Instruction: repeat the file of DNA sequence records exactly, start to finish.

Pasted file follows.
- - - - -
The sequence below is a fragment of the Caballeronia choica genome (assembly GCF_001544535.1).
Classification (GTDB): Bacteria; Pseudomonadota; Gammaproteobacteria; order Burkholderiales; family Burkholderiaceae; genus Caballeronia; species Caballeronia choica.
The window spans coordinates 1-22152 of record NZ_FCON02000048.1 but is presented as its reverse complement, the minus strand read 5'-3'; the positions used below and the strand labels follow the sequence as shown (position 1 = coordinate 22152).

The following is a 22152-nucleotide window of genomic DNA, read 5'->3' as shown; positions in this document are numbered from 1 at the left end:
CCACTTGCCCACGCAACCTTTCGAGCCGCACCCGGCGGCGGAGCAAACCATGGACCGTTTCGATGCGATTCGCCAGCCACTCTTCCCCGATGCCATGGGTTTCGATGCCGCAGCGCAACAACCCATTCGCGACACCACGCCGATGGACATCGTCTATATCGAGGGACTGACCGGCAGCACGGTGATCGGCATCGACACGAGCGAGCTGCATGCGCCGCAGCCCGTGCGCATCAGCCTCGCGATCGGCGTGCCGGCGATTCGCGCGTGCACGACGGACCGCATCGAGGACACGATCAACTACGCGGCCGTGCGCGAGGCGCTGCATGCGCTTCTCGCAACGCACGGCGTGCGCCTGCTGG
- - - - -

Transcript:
The sequence below is a fragment of the Caballeronia choica genome (assembly GCF_001544535.1).
Classification (GTDB): Bacteria; Pseudomonadota; Gammaproteobacteria; order Burkholderiales; family Burkholderiaceae; genus Caballeronia; species Caballeronia choica.
The window spans coordinates 1-22152 of record NZ_FCON02000048.1 but is presented as its reverse complement, the minus strand read 5'-3'; the positions used below and the strand labels follow the sequence as shown (position 1 = coordinate 22152).

The following is a 22152-nucleotide window of genomic DNA, read 5'->3' as shown; positions in this document are numbered from 1 at the left end:
CCACTTGCCCACGCAACCTTTCGAGCCGCACCCGGCGGCGGAGCAAACCATGGACCGTTTCGATGCGATTCGCCAGCCACTCTTCCCCGATGCCATGGGTTTCGATGCCGCAGCGCAACAACCCATTCGCGACACCACGCCGATGGACATCGTCTATATCGAGGGACTGACCGGCAGCACGGTGATCGGCATCGACACGAGCGAGCTGCATGCGCCGCAGCCCGTGCGCATCAGCCTCGCGATCGGCGTGCCGGCGATTCGCGCGTGCACGACGGACCGCATCGAGGACACGATCAACTACGCGGCCGTGCGCGAGGCGCTGCATGCGCTTCTCGCAACGCACGGCGTGCGCCTGCTGG